This year has been a slightly different story and gold has lost ground from its earlier gains in 2020 by dropping down steadily over the first quarter. Gold started the year at a closing price of 1950.68 on the 5th of January and sank gradually down by 13.9% to land at 1685.05 on the 8th of March. Gold prices increased slightly over March, and then slid back down to 1707.78 on the 31st to close out the first quarter on a low. However, as we entered the second quarter of 2021 gold prices begin to climb again, increasing by 7.5% to close at 1836.63 on the 9th of May. This increase comes largely as a result of lockdown restrictions easing, the demand for gold increasing, and the world looking towards a potential return to normality later in the year. However, it’s important to note that when the Dollar gains strength, gold can lose momentum, as an increase in the currency dampens gold’s appeal as a safe haven investment. The price of gold may also be impacted by the fact that the US central bank has pledged to keep interest rates low until the US economy gets back on track, the recent rises in unemployment, and the current inflation rate of over 2%.
What’s next for gold?
Does the future of gold continue to look bright, or has the precious commodity had its time to shine? As it starts its upward journey, the future of gold is still heavily tied to the world’s recovery from the pandemic as well as investor sentiment around which instruments they consider safe havens. Having said that, those who are looking participate in the commodities market should keep a close eye on the news and current affairs as well as the latest pandemic events and any changes involving Gold vs. USD.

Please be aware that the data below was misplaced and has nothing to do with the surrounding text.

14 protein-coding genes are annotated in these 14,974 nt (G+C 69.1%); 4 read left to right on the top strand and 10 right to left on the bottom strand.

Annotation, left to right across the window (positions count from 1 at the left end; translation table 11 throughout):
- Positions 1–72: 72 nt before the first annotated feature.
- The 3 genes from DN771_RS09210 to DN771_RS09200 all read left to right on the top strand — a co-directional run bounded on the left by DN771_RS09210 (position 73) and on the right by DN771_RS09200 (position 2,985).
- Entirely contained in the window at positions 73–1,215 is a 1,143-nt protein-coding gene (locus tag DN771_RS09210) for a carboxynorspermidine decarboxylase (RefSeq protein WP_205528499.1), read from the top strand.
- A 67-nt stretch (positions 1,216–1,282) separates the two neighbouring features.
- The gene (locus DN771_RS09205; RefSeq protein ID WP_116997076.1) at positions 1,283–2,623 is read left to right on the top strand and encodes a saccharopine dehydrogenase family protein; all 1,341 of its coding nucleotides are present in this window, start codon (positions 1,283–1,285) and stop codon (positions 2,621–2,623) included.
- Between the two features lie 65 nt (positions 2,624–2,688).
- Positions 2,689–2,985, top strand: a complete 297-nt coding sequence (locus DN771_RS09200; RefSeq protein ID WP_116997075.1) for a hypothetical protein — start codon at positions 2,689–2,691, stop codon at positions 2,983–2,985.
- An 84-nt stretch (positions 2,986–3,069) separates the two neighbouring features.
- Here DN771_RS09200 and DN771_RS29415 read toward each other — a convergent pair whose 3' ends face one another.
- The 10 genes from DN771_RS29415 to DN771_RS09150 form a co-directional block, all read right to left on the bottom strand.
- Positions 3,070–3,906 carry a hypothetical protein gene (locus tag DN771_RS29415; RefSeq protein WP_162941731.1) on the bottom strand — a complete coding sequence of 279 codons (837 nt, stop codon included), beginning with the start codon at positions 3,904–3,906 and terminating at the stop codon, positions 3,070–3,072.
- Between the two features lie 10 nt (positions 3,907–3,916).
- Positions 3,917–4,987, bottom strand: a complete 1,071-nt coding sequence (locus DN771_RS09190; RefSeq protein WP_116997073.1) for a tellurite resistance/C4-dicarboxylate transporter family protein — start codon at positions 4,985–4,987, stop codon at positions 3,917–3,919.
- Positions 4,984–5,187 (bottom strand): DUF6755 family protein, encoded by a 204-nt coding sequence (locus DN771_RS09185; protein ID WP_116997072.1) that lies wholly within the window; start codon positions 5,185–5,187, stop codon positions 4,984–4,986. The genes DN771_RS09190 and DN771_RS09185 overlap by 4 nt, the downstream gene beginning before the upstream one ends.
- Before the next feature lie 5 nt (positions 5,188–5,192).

Gold trading with iFOREX as CFDs
As we’ve just discussed, despite its status as a “safe haven” investment, gold prices are still subject to plenty of volatility stemming from a number of causes, from supply and demand to economic turmoil. Such volatility may present both opportunities and risks for those who invest in CFDs or Contracts for Difference. CFDs allow you to take advantage of price changes in both directions—increases as well as decreases—of a number of commodities like gold, without having to purchase the underlying asset (in this case any actual gold). In simpler terms, you’re able to invest in volatility, so if you think the price will go up, you’d open a ‘Buy’ deal or ‘Go long,’ whereas if you think the price will go down, you’d open a ‘Sell’ deal or ‘Go short.’
iFOREX is a market leading broker with over 25 years of experience, offering hundreds of CFD instruments to choose from including commodities like gold, silver, oil and gas, as well as shares of today’s top companies, ETFs, global indices, cryptocurrencies and forex pairs. Gold trading with iFOREX as CFDs gives you access to iFOREX’s innovative trading platform, available for both desktop and mobile, as well as a host of advanced tools and features to help you make more informed trading decisions.
In order to begin gold trading with iFOREX as CFDs with better knowledge, clients can take advantage of iFOREX’s signature educational resources centre, choosing from in-depth trading guides, video tutorials, and 1-on-1 training with a live trading coach.